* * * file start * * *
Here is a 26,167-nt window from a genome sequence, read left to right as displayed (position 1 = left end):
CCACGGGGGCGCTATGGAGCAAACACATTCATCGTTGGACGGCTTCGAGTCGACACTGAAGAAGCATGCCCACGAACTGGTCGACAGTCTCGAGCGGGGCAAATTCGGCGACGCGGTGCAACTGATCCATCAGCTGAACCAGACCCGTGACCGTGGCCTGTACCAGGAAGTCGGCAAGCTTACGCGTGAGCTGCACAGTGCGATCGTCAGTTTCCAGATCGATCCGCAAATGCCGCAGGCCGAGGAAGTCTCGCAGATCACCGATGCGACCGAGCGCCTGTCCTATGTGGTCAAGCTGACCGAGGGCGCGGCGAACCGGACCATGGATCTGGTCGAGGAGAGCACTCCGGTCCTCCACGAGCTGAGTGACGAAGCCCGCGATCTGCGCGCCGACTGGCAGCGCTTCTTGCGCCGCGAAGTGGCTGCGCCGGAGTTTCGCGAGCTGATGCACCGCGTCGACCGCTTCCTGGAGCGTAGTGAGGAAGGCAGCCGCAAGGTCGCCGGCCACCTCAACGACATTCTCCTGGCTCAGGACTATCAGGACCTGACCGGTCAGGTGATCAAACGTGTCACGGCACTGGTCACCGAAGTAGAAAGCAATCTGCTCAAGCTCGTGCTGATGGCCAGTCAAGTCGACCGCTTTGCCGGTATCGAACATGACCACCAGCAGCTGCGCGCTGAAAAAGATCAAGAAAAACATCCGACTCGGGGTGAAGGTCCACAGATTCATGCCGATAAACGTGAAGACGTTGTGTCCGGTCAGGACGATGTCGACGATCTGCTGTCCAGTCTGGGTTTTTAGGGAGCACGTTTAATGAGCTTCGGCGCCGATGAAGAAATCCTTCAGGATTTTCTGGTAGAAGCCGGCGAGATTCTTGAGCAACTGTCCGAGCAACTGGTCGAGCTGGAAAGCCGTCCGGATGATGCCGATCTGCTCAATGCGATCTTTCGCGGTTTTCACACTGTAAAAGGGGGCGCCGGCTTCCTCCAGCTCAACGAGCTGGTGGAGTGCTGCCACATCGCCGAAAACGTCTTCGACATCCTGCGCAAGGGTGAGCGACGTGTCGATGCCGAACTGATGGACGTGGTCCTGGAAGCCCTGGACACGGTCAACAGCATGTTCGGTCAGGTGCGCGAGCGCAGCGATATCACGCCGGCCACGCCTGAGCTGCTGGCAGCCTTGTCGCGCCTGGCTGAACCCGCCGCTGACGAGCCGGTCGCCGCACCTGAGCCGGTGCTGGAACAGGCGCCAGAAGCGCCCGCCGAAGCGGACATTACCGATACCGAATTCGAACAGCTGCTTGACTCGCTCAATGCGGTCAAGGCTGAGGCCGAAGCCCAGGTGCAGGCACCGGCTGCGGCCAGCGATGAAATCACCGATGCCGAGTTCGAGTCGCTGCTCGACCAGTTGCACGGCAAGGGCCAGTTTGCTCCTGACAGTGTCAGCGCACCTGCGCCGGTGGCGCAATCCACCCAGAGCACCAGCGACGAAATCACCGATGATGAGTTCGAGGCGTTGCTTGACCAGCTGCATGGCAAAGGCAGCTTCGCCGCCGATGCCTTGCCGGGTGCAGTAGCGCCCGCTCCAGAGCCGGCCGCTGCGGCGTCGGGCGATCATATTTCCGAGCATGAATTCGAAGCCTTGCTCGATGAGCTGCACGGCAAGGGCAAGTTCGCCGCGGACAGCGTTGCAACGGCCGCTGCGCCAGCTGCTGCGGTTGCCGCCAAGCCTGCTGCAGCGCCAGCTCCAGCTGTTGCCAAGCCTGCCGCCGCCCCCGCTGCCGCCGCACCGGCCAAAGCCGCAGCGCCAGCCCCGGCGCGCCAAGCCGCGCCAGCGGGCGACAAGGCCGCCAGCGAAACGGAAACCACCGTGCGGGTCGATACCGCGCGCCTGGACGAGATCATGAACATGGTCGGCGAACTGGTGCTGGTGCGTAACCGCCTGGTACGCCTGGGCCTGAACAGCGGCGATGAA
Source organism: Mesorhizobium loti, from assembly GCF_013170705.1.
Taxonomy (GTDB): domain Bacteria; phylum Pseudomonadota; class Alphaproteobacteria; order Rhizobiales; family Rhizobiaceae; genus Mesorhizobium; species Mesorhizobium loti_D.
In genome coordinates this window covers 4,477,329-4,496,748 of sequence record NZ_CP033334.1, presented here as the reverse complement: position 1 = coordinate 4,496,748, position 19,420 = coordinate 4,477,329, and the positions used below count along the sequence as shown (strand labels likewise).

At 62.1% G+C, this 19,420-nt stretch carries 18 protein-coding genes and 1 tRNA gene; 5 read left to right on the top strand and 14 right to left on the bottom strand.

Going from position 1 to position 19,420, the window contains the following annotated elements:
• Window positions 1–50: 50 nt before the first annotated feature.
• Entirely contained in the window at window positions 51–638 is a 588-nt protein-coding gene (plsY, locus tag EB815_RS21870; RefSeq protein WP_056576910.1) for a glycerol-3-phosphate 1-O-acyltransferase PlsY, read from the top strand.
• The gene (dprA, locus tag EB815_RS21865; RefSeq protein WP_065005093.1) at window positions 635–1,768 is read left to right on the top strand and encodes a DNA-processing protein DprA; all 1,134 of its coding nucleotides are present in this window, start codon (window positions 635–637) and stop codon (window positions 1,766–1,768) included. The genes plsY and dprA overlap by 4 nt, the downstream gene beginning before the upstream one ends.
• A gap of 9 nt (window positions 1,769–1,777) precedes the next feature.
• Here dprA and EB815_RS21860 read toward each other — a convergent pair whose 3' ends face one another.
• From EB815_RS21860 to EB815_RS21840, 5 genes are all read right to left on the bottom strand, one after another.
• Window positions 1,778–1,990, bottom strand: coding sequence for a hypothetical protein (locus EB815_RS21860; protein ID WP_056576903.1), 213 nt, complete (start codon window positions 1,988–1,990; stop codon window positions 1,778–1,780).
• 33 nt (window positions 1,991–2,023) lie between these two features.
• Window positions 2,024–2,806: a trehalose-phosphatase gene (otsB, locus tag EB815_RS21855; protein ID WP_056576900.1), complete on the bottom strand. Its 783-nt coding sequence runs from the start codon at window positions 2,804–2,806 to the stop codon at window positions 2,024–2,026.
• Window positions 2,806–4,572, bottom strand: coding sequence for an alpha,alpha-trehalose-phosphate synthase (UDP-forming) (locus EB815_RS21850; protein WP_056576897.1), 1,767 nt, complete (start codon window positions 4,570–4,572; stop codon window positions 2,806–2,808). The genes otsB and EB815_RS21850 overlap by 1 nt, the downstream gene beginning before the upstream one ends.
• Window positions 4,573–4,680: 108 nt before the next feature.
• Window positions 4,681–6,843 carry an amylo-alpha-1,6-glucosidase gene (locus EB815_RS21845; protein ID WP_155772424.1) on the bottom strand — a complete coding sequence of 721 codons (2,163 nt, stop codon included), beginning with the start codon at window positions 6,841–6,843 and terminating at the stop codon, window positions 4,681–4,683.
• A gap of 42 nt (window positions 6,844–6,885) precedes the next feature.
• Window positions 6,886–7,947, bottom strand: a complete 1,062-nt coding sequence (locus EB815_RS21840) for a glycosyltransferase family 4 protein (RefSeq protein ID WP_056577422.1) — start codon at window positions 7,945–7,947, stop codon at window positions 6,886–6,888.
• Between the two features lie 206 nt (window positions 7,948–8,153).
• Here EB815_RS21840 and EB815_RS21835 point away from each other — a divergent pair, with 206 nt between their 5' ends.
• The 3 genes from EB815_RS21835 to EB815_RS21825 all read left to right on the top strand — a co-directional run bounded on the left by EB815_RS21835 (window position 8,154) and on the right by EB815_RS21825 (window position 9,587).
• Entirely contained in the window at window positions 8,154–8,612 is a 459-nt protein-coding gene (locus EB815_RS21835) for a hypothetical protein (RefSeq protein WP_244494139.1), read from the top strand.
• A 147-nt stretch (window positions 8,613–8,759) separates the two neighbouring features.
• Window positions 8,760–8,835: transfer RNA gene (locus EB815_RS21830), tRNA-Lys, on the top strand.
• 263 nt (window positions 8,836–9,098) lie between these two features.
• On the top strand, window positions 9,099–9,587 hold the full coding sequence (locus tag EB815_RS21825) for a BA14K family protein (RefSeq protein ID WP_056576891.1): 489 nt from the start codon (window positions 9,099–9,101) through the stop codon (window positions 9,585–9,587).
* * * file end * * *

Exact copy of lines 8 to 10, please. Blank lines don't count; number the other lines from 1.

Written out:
• Window positions 1–50: 50 nt before the first annotated feature.
• Entirely contained in the window at window positions 51–638 is a 588-nt protein-coding gene (plsY, locus tag EB815_RS21870; RefSeq protein WP_056576910.1) for a glycerol-3-phosphate 1-O-acyltransferase PlsY, read from the top strand.
• The gene (dprA, locus tag EB815_RS21865; RefSeq protein WP_065005093.1) at window positions 635–1,768 is read left to right on the top strand and encodes a DNA-processing protein DprA; all 1,134 of its coding nucleotides are present in this window, start codon (window positions 635–637) and stop codon (window positions 1,766–1,768) included. The genes plsY and dprA overlap by 4 nt, the downstream gene beginning before the upstream one ends.